At the beginning of the 20th Century, people in this part of the world, more specifically in the United States, began to celebrate Mother’s Day after one woman from West Virginia (her name was Anna Jarvis) held a memorial at church for her Mother who had just passed away.  After that, around 1908, she began to campaign for a day called Mother’s Day to be recognized as a public holiday.

Naturally, the men who made up the US Congress in 1908 did not like the idea at all so they turned down the petition, but it had already gained sufficient momentum.  People from all walks of life just wanted to set aside one day to honour “the person who had done more for them than anyone else in the world”.

And so the Mother’s Day ‘movement’ was born, but like everything else, it was later commercialized.  Hallmark Company began selling Mother’s Day cards and gift items in 1920 and the rest of the world followed suit.

But I’m sure you’ve heard your fathers, husbands or grandfathers complain that on Father’s Day they don’t receive half the amount of attention, love and thoughtfulness from their children as their wives do.  Well, the point is that a woman has the capacity to nurture everybody else’s children.  It’s in our psychological and emotional strength; our ability to find solutions to the toughest challenges; and how we can smile even when things are not going well.  These are only some of the things that attract all that love and gratitude.

And please let your menfolk know that these are the reasons why they love us too.

But truth be told, these attributes that make us who and what we are as women, were taught to us directly and indirectly by the people who raised us.  Since we were little girls we learnt that this is the very essence of womanhood, and later of motherhood.  Our society has thrived for a very long time on the pillars of love, respect and genuine care for our mothers, wives, girlfriends, sisters, grandmothers, aunts, cousins …


Now, I don’t meant to throw a damper on this happy day, but we cannot shut out that part of our reality that flies in the face of who we are as a nation.  I’m talking about the brutishness and insensitivity that have crept into our social experiences.   I know that one cause is our young people’s over-exposure to violence and unwholesome behaviours online, on TV/media and through music.  But the rash of domestic violence that has been perpetrated on our most vulnerable women over the last 10 to 15 years have cost me many hours of sleep wondering how we were going to arrest this societal problem.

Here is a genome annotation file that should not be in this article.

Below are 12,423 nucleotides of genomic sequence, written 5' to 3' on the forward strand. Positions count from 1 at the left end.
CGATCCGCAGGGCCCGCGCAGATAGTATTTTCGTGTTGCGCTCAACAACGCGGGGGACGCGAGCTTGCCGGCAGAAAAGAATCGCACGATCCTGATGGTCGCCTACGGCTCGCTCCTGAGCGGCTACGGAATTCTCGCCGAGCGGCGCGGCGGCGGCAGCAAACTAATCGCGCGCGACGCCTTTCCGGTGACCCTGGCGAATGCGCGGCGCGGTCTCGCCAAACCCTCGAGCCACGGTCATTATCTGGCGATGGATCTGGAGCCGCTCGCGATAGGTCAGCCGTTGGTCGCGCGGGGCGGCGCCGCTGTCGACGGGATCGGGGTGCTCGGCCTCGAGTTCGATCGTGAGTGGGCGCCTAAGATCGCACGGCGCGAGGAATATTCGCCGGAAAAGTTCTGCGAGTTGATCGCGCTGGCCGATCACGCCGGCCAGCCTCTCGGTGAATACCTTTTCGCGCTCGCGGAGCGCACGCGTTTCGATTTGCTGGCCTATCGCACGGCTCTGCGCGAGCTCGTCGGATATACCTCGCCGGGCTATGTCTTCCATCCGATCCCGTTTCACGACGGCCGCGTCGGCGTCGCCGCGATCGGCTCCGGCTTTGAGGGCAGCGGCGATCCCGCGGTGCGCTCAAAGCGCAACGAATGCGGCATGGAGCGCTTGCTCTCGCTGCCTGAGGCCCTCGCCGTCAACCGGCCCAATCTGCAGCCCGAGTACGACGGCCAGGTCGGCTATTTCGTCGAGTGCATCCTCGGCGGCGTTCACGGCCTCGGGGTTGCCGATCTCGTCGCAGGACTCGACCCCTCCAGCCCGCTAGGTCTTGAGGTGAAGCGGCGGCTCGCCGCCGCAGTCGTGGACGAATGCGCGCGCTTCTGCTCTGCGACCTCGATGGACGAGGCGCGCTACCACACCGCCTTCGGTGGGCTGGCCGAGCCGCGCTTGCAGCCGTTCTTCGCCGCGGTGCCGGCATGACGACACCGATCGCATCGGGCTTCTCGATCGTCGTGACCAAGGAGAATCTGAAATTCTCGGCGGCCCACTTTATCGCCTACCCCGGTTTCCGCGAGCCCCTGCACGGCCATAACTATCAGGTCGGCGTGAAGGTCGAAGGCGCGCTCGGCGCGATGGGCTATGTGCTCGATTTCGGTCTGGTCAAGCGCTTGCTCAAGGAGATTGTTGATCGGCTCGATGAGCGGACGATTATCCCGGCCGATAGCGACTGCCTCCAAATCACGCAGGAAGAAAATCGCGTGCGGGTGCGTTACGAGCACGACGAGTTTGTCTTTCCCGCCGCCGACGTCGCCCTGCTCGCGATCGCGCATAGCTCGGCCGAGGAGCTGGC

The Sociologists in our midst and the advocates for women’s rights have examined this disease, and they know the causes.  Recent Law Enforcement statistics give us some hope, so I am going to see the glass as half full and believe that the frequency of domestic violence in Guyana is lessening slowly.  There’s been some success in reducing the incidence of violence in Guyana, and this is in large measure due to the work of our women’s rights groups.

We ALL have a contribution to make here.  It is time for some of us to stop saying that it is not our business when the victims are not known to us.  


I believe that motherhood is the toughest job in the world.  My own Mom passed away a few years ago but the things that she taught me and my siblings; the confidence and strength that she imbued in us, not only shaped our approach to life, they provided us with the platter of values on which we feed our offspring.  Just like she did, we go to bat for our children, nephews and nieces.  We teach them to appreciate the good things that life brings, and to recognize the things they should walk away from.

Like our Mom (and Dad) we all thrive on a keen sense of humour.   We’re fortunate that she had the opportunity to experience us as adults, as mothers and aunts and uncles, and from where she is, I’m sure she’s saying, “job well done”.

While I’m aware of my good fortune to have had my life’s lessons from two wonderful parents, I also know many women who did not have this benefit but they triumphed and they’ve grown up to be the strongest, most blessed women and mothers I’ve known.  I reserve my greatest respect and admiration for you.

Allow me to close by saying that some husbands and fathers are finally coming around to appreciating the hard work that goes into motherhood.  Finally they admit that it is a job they DO NOT WANT.  Finally they understand why our families feel the need to pamper us on Mother’s Day!

I join the renowned Bernice Mansell Foundation in this elegant salute to the six special Mothers being honoured today.  We all know how challenging it is to juggle our professional and domestic responsibilities every day, and still go to work with a smile tomorrow.

Happy Mother’s Day to you all:  May long life and good health be yours!

Thank you.

Hon. Catherine Hughes